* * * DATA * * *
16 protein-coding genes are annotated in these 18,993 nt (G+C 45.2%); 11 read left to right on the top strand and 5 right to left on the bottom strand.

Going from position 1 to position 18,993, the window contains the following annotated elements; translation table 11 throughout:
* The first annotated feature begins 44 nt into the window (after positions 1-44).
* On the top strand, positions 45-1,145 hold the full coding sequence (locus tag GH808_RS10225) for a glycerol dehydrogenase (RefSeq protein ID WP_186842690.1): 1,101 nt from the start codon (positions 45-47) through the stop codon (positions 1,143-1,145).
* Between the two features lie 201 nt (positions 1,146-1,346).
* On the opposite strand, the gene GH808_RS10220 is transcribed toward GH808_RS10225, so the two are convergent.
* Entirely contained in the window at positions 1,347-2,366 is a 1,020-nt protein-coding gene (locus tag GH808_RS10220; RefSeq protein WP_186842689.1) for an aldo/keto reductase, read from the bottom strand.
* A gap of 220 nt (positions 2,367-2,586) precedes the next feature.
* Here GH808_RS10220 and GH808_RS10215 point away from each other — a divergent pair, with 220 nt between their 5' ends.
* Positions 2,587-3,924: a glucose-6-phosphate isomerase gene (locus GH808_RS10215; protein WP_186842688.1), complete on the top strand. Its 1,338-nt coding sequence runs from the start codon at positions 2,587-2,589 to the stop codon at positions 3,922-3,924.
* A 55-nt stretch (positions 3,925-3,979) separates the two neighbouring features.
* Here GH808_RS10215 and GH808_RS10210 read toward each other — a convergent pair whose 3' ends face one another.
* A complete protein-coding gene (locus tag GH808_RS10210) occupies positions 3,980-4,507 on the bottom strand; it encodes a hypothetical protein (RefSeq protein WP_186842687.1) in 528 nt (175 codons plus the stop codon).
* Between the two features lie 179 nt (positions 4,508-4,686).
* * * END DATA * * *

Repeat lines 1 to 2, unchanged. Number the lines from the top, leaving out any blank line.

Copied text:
16 protein-coding genes are annotated in these 18,993 nt (G+C 45.2%); 11 read left to right on the top strand and 5 right to left on the bottom strand.

Going from position 1 to position 18,993, the window contains the following annotated elements; translation table 11 throughout: